Excellent artisans, the Mehinaku preserve their traditional artifacts. It is up to the men to make the benches, masks and beiju shovels, in addition to the final lashing of the baskets. The women make buriti yarn, hammocks, baskets and mats.

The sculpture of the man who became an anaconda, a work sculpted for the Bruno Covas Park collection, represents an important myth of the Mehinaku culture. It’s about a married man who was being betrayed by his wife with a younger guy every time she went to their plantation alone to work. One day the man arrived at the plantation and saw the two making love. He was very sad and returned to the village without letting himself be noticed. When the woman returned to the village, he pretended he didn’t know anything and said he would go fishing. While fishing, he caught a Matrinxã (a kind of fish) and placed inside it the egg of a snake that he found and gave to his wife to take to lunch in the countryside.

He waited a while and went after the woman. He found the two of them dating after they had lunch. Suddenly the boy felt bad, it was the egg taking effect and turning him into a snake. His legs stretched out and became the tail of an anaconda, as the effect began to travel through his body the boy cried and his tears became his painting. At that moment the husband approached and told the anaconda that she would not kill any human being, guided her to live in the water and said that she would become a medicine for her people and her lard would give strength and courage to the Mehinaku fighters.

The Indigenous totem is 360 cm high and 80 cm in diameter, the sculpture represents an important part of Mehinaku mythology. The totem was made by all the artists of the village taking turns till it was finished.

Kulikyrda “Stive” Mehinaku is of the Mehinaku and Aweti ethnicity. He is a technician in agroecology and an Indigenous Health Agent (AIS). He started making benches in his teens, at the age of 13, motivated by his people’s custom of producing these pieces for their own use. The possibility of commercialization was also an incentive, since, at the time, the sale of zoomorfos benches was the main source of income for the Mehinaku people, enabling trips to the city to take courses and purchase industrial objects that are now part of the indigenous daily life. His name Kulikyrda means the face of curica, a species of parrot from the Amazon region. He speaks the Arawak indigenous language and Portuguese.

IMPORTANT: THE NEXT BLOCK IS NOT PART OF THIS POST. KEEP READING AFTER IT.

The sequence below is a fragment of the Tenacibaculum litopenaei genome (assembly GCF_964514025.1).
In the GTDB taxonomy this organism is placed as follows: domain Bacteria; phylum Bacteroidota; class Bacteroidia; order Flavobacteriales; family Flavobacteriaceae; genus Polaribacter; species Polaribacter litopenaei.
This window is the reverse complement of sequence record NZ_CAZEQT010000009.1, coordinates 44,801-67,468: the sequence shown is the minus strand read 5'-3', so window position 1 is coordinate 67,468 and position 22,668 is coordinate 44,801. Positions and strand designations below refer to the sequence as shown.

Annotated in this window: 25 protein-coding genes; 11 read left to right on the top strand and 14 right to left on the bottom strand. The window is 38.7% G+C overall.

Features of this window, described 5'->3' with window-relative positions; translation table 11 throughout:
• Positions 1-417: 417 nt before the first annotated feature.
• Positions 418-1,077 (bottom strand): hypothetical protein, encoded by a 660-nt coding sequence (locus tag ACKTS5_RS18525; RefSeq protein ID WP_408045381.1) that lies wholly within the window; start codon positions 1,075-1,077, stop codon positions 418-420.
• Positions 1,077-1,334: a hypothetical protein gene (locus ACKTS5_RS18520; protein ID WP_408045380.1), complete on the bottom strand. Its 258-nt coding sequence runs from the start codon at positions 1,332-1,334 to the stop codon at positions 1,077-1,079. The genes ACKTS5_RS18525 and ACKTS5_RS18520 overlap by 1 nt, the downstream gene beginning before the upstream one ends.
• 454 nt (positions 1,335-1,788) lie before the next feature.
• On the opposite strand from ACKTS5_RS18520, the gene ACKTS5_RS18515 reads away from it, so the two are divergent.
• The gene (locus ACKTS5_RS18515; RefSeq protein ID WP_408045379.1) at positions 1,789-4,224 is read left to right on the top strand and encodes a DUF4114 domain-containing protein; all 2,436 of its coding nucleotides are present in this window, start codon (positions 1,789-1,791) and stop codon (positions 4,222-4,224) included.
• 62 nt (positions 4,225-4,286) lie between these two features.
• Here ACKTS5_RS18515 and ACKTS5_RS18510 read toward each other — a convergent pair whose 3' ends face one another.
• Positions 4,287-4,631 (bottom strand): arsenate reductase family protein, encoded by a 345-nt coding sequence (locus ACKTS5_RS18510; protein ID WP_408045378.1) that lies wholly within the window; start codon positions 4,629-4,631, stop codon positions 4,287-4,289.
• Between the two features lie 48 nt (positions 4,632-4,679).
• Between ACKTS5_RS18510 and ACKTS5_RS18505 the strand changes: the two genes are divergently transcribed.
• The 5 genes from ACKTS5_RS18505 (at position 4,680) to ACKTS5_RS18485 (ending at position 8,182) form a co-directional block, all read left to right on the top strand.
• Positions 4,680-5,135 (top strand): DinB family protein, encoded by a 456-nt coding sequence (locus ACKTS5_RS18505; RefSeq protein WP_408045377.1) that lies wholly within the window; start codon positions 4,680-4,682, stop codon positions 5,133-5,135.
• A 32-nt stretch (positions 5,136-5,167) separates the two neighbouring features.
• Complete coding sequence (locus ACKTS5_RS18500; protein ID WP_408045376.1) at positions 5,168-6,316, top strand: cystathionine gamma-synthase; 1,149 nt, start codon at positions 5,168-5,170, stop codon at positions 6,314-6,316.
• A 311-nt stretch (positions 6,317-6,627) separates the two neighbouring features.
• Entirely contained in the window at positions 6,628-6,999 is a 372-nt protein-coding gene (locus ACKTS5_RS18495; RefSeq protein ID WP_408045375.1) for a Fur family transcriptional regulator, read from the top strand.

The Mehinaku people reside in the Xingu Indigenous Territory, in the state of Mato Grosso, Brazil. Their main language is Aruak and they are currently divided into four villages: Uyaipiyuku, Utawana, Kaupüna and Aturuwa. They live by their customs and cultures, in ocas that house a whole family. They consume traditional foods made from manioc, fishing and game meat, such as monkey and today non-indigenous products.

They work all year round making their food and handicrafts. Men make zoomorphic benches out of wood, masks, oars, bow and arrows, baskets to carry cassava, headdresses and earrings. Women make mats, hammocks and baskets of food and fruit using buriti straw, a traditional palm in the region.

The Mehinaku people are also known for their rituals such as Tajuara, Tawarawana and Kuarup, which is best known, when they pay homage to their dead. On these days, they decorate themselves with necklaces, earrings and headdresses, paint their bodies with annatto, genipap and coal, dance, sing and play the flute. In the Xingu Indigenous Territory live six ethnic groups, with a total of more than 6000 individuals. Currently, the Mehinaku population is around 353 people, of which 20 live in the city. In the Kaupüna village reside 28 men, 28 women and 20 children.

Thanks to Maria Fernanda Paes de Barros for these stories.